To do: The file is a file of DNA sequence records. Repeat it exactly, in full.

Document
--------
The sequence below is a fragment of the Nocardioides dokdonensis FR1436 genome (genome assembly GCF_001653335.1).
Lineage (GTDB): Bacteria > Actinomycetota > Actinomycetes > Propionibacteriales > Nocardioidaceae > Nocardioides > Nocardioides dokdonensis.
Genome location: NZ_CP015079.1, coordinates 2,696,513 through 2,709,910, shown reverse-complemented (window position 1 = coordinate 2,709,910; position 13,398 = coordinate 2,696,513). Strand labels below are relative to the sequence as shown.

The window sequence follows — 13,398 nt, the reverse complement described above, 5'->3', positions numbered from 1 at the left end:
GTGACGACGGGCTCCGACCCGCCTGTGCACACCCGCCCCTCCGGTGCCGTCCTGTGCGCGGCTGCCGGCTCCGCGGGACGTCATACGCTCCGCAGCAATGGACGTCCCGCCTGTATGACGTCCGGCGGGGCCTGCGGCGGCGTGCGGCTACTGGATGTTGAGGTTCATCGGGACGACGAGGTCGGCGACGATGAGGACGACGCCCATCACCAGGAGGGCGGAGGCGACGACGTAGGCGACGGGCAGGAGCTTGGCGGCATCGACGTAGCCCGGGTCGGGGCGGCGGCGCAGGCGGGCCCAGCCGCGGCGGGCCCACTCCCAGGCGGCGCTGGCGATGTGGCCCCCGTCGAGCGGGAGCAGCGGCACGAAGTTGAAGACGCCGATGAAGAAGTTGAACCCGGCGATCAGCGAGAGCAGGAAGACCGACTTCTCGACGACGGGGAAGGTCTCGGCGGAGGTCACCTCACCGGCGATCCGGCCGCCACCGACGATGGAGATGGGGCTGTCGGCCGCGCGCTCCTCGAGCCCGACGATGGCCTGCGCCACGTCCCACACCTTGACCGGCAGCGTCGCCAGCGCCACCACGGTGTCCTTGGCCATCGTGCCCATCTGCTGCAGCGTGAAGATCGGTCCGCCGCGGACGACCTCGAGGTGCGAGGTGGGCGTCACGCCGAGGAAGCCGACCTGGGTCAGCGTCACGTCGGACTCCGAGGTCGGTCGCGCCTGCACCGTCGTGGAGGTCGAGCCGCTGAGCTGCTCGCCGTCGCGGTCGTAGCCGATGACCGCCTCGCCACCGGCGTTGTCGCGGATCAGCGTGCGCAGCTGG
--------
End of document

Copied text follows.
The sequence below is a fragment of the Nocardioides dokdonensis FR1436 genome (genome assembly GCF_001653335.1).
Lineage (GTDB): Bacteria > Actinomycetota > Actinomycetes > Propionibacteriales > Nocardioidaceae > Nocardioides > Nocardioides dokdonensis.
Genome location: NZ_CP015079.1, coordinates 2,696,513 through 2,709,910, shown reverse-complemented (window position 1 = coordinate 2,709,910; position 13,398 = coordinate 2,696,513). Strand labels below are relative to the sequence as shown.

The window sequence follows — 13,398 nt, the reverse complement described above, 5'->3', positions numbered from 1 at the left end:
GTGACGACGGGCTCCGACCCGCCTGTGCACACCCGCCCCTCCGGTGCCGTCCTGTGCGCGGCTGCCGGCTCCGCGGGACGTCATACGCTCCGCAGCAATGGACGTCCCGCCTGTATGACGTCCGGCGGGGCCTGCGGCGGCGTGCGGCTACTGGATGTTGAGGTTCATCGGGACGACGAGGTCGGCGACGATGAGGACGACGCCCATCACCAGGAGGGCGGAGGCGACGACGTAGGCGACGGGCAGGAGCTTGGCGGCATCGACGTAGCCCGGGTCGGGGCGGCGGCGCAGGCGGGCCCAGCCGCGGCGGGCCCACTCCCAGGCGGCGCTGGCGATGTGGCCCCCGTCGAGCGGGAGCAGCGGCACGAAGTTGAAGACGCCGATGAAGAAGTTGAACCCGGCGATCAGCGAGAGCAGGAAGACCGACTTCTCGACGACGGGGAAGGTCTCGGCGGAGGTCACCTCACCGGCGATCCGGCCGCCACCGACGATGGAGATGGGGCTGTCGGCCGCGCGCTCCTCGAGCCCGACGATGGCCTGCGCCACGTCCCACACCTTGACCGGCAGCGTCGCCAGCGCCACCACGGTGTCCTTGGCCATCGTGCCCATCTGCTGCAGCGTGAAGATCGGTCCGCCGCGGACGACCTCGAGGTGCGAGGTGGGCGTCACGCCGAGGAAGCCGACCTGGGTCAGCGTCACGTCGGACTCCGAGGTCGGTCGCGCCTGCACCGTCGTGGAGGTCGAGCCGCTGAGCTGCTCGCCGTCGCGGTCGTAGCCGATGACCGCCTCGCCACCGGCGTTGTCGCGGATCAGCGTGCGCAGCTGG